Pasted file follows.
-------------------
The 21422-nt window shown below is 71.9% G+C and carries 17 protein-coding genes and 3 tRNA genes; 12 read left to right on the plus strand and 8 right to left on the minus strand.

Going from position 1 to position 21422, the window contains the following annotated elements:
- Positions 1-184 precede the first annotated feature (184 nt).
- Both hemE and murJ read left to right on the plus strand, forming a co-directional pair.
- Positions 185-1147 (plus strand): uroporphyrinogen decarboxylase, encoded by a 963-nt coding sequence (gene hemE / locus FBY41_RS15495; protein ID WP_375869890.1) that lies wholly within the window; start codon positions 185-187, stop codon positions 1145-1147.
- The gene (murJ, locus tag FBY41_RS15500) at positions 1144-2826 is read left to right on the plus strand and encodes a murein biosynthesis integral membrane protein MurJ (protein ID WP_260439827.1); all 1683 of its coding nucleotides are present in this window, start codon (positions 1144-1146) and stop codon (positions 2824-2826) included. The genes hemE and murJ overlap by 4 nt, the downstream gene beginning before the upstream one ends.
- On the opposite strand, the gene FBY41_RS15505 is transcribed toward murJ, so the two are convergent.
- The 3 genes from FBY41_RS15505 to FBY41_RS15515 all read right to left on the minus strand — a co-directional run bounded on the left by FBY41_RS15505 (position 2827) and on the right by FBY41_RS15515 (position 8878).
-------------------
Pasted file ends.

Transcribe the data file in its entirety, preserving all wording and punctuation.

The 21422-nt window shown below is 71.9% G+C and carries 17 protein-coding genes and 3 tRNA genes; 12 read left to right on the plus strand and 8 right to left on the minus strand.

Going from position 1 to position 21422, the window contains the following annotated elements:
- Positions 1-184 precede the first annotated feature (184 nt).
- Both hemE and murJ read left to right on the plus strand, forming a co-directional pair.
- Positions 185-1147 (plus strand): uroporphyrinogen decarboxylase, encoded by a 963-nt coding sequence (gene hemE / locus FBY41_RS15495; protein ID WP_375869890.1) that lies wholly within the window; start codon positions 185-187, stop codon positions 1145-1147.
- The gene (murJ, locus tag FBY41_RS15500) at positions 1144-2826 is read left to right on the plus strand and encodes a murein biosynthesis integral membrane protein MurJ (protein ID WP_260439827.1); all 1683 of its coding nucleotides are present in this window, start codon (positions 1144-1146) and stop codon (positions 2824-2826) included. The genes hemE and murJ overlap by 4 nt, the downstream gene beginning before the upstream one ends.
- On the opposite strand, the gene FBY41_RS15505 is transcribed toward murJ, so the two are convergent.
- The 3 genes from FBY41_RS15505 to FBY41_RS15515 all read right to left on the minus strand — a co-directional run bounded on the left by FBY41_RS15505 (position 2827) and on the right by FBY41_RS15515 (position 8878).